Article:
Abbas rejected Olmert's proposal out of hand. However, for the first time in any negotiations, a Palestinian official was willing to define the borders of a future state and accept the principle that a portion of the West Bank, however infinitesimal, and Jewish settlements would remain under Israeli control.
Abbas came back with a counter-proposal of 2 percent of the West Bank for Israel and Palestinian maps showing which settlements he wanted evacuated and which could stay under Israeli control.
2. The administration intends proposing in principle that in Jerusalem, Jewish neighborhoods will remain under Israeli control and the Arab neighborhoods and villages pass to the Palestinian state, as the keys to the city's future boundaries.
Israel and the Palestinians will share sovereignty over Temple Mount, supervised by an international committee on which US and Vatican representatives will serve among others.
The final disposition of Jerusalem and all other matters at issue will be set aside for later while the Obama administration concentrates on borders.
3. Washington would prefer a four-month time frame for the process it calls "'starting to set the borders between the two states."
If the Israelis and Palestinians endorse the Obama plan, then May, June, July and August 2010 would be set aside for hammering out the technicalities and details, following which they should be ready in September, or October at the latest, to sign an accord delineating the final borders between the two states.
4. Some of DEBKA-Net-Weekly's sources in Washington describe the draft Obama blueprint as a kind of Solomon's Judgment, i.e. impossible to execute without dire consequences.
The proposal of 3.9 percent of the West Bank assigned to Israel aims at filling the gap left between the Israeli and Palestinian positions at the end of the interrupted Olmert Abbas- talks. This math led to the 4 percent figure for Israel (1.9 percent less than Olmert's claim) and 96 percent for the Palestinians (2 percent less than Abbas demanded).
This 4 percent would encompass the areas of East Jerusalem remaining under Israel's control and small parcels of lands that might be sticking points – like the Latrun enclave, captured by Israel from the Jordanian army in the 1967 war (see attached map), which now commands Israel's most traveled road link, Highway No. 1, between Tel Aviv and Jerusalem.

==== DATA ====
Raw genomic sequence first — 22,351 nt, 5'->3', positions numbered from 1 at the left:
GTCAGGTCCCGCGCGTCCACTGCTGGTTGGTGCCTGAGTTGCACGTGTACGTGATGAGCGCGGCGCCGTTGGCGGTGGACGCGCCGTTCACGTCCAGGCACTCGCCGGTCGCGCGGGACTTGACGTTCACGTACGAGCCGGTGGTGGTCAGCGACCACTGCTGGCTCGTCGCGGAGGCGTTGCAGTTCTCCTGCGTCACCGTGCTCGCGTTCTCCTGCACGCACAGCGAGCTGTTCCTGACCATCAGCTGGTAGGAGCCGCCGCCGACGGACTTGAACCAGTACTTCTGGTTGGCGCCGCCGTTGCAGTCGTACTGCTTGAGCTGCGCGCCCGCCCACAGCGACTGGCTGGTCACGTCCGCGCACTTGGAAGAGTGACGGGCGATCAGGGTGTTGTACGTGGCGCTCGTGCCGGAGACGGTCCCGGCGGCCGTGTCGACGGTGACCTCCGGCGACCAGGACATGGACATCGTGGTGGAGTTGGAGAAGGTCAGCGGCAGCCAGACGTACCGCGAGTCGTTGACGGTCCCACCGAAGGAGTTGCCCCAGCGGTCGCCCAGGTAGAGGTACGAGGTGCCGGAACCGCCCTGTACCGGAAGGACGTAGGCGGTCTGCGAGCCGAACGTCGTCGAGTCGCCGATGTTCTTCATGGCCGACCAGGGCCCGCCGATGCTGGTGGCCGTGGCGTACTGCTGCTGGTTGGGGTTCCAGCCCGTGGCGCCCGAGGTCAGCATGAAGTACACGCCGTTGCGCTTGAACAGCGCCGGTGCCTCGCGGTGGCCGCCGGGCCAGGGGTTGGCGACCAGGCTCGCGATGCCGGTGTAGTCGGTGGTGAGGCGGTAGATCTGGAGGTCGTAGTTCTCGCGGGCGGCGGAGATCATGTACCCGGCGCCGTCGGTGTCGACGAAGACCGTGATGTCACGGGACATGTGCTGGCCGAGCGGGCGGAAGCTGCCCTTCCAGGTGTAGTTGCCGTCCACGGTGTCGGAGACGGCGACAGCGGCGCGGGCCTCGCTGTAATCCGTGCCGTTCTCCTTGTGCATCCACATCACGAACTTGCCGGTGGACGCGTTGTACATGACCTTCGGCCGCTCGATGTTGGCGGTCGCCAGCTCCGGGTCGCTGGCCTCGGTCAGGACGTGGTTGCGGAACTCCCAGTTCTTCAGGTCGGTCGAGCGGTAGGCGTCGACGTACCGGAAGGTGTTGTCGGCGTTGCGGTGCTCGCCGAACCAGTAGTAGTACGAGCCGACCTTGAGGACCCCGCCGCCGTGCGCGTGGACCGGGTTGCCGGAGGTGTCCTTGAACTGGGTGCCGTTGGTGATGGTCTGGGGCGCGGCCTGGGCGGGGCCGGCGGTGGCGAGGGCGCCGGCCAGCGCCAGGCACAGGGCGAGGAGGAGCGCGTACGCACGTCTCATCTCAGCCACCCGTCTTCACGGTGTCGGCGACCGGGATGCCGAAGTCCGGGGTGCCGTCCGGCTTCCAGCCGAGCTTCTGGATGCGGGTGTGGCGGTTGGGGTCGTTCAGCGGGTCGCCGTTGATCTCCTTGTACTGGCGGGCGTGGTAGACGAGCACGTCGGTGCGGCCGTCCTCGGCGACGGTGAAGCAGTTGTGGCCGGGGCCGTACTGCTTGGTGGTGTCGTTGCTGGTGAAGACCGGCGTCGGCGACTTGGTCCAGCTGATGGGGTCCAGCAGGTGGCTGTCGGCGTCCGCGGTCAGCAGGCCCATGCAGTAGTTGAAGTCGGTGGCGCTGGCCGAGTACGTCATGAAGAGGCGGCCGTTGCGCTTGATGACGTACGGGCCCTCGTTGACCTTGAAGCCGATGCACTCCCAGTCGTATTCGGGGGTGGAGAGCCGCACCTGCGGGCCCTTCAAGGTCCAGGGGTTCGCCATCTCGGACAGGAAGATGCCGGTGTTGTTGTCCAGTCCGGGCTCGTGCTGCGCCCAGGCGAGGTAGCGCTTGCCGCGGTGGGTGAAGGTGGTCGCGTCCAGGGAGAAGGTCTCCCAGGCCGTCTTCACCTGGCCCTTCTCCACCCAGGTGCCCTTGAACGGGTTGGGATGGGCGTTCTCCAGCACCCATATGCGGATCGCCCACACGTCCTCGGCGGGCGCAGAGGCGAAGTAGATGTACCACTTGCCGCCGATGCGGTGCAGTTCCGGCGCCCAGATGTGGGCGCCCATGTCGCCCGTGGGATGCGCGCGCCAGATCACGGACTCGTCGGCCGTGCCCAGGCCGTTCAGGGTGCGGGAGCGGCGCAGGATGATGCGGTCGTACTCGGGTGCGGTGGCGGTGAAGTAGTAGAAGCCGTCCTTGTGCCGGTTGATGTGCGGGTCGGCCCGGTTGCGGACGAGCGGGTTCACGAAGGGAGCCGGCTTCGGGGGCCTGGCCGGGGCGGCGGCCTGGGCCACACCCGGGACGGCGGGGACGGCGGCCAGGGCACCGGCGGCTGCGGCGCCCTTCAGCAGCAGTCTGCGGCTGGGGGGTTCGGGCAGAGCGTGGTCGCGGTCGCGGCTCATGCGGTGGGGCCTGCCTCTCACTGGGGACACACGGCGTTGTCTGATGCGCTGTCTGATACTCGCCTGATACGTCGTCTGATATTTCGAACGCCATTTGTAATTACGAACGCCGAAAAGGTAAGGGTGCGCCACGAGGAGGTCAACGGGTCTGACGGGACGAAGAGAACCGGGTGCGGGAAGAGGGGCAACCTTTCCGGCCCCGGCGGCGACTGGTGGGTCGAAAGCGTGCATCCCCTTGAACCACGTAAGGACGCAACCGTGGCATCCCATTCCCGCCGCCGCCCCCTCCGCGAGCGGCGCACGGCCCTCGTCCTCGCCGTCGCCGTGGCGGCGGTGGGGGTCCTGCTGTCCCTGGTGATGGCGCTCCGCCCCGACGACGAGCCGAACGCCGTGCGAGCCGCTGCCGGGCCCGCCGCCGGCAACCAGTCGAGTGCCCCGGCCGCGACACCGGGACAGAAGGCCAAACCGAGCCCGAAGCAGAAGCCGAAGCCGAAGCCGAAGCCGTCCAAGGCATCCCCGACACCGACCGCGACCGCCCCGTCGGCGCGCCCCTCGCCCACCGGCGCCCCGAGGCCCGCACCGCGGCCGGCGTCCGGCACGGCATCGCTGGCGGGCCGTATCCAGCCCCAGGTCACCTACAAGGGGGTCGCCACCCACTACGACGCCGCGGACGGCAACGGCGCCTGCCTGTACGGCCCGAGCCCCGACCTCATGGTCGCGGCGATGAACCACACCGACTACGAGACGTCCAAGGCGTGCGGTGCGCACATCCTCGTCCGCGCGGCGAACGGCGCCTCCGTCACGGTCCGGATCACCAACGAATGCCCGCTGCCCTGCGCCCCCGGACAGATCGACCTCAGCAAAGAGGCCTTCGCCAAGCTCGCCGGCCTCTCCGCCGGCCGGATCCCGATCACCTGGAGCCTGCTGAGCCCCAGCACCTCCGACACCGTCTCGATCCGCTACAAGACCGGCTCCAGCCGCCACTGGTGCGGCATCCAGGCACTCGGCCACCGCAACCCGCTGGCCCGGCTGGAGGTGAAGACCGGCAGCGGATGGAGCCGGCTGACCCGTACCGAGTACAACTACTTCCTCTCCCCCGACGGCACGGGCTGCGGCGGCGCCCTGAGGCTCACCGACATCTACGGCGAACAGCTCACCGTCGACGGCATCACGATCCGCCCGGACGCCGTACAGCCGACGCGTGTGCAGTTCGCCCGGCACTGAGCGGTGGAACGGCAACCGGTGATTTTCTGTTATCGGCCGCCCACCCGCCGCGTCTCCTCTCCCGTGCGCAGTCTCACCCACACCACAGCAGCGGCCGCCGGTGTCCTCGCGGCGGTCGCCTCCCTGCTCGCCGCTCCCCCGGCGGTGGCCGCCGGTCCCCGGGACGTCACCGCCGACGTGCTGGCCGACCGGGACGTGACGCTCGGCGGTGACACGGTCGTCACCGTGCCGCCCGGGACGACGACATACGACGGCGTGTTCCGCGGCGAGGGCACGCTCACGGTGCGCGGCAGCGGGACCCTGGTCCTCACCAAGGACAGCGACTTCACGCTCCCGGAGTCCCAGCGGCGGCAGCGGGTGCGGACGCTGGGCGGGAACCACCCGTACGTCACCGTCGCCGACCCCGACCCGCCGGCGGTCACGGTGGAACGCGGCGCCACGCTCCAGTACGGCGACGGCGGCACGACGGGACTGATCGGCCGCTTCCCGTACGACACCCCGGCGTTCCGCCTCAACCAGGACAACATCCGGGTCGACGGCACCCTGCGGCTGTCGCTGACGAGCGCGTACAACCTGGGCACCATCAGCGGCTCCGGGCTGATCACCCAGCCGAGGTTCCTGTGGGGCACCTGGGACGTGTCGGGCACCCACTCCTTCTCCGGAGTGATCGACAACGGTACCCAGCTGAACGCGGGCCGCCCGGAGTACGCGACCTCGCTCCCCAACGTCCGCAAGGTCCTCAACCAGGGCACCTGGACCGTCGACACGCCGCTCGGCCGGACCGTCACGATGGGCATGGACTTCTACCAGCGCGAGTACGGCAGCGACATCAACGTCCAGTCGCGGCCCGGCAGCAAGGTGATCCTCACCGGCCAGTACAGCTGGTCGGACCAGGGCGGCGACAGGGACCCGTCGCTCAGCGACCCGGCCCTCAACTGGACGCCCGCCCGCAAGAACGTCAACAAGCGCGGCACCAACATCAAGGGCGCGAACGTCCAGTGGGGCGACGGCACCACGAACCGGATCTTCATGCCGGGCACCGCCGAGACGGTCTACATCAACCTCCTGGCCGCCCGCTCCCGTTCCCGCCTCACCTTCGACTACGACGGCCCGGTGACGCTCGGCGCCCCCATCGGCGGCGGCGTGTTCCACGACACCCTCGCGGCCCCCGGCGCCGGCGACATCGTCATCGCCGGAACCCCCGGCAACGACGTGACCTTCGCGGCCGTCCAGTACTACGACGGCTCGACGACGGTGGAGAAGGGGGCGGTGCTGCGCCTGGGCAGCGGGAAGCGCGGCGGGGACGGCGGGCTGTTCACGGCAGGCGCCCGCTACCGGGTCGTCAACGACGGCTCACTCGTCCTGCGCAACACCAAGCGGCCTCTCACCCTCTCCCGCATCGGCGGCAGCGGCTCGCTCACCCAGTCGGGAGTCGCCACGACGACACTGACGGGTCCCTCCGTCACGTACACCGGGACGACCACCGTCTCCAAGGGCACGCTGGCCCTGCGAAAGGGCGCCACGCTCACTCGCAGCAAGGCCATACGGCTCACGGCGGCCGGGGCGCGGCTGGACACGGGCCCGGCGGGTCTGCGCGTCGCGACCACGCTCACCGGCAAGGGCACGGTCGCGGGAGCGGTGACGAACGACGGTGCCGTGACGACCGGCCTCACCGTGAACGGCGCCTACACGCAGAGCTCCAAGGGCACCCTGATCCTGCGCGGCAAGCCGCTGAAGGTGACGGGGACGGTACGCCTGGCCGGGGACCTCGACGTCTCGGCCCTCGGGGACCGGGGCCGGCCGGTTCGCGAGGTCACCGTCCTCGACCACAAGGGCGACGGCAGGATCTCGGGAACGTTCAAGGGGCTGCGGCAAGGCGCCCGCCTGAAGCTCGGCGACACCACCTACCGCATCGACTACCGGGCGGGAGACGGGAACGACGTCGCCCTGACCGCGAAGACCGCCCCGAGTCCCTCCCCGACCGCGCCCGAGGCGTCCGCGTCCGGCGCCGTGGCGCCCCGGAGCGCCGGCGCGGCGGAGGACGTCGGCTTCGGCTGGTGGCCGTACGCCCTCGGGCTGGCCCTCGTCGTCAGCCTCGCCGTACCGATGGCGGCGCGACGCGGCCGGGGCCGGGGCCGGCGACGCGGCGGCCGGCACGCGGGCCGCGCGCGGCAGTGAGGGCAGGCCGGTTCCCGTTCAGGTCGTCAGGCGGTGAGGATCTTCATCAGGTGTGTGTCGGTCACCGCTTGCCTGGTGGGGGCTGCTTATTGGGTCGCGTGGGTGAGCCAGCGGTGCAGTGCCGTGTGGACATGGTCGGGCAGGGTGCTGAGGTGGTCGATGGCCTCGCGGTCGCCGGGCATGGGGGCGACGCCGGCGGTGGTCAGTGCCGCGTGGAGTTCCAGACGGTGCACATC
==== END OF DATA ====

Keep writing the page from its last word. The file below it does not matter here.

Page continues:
These minor land swaps for ironing out border anomalies would be subject to negotiation under the Obama proposal after the broad outlines are agreed.
Evacuate two Israeli towns, 133,000 settlers!
5. Within the four-month time frame for negotiating borders, the administration may offer to be flexible about a half-percent of the territory – either way, provided Israel is tied down to an ironclad commitment to abandon two large Israeli towns on the West Bank and evacuate 133,000 Jewish settlers.
First: Preparations must begin right away to begin evacuating the 133,000 Israelis from their West Bank homes (roughly half the total number of settlers) and relocating them in pre-1967 Israel.
(Details of places in a separate article in this issue.)
Second: Israel must abandon the northern Western Bank town of Ariel in keeping with the Palestinian leader's insistence to Vice President Biden and Special Envoy Mitchell that he will never accept any solution if Israel keeps Ariel and its 17,000 Jewish inhabitants are not evicted.
This town is situated 560-710 meters above sea level in the heart of Samaria, east of the Israeli town of Rosh Ha'ayin, south of the Palestinian town of Nablus and north of the Palestinian government hub of Ramallah.
(The political and military significance of its concession is discussed in the next article).
Third: The administration plans to inform the Israeli prime minister that he has a choice of the second West Bank town to be abandoned – Maaleh Adummim, 20 km southeast of Jerusalem and midway to Jericho, with a population of 36,000, or Efrat, home to 9,000 inhabitants, on the main road leading south out of Jerusalem to Hebron.
Whatever choice is made, the Israeli government will be made to stick to the quota of 133,000 West Bank settlers for transferring out of the territory.
If this plan gets off the ground, the next item on the US president's Middle East peace agenda would be getting Israel to pull back from the Golan Heights – in deference to Syrian president Bashar Assad's precondition for talks.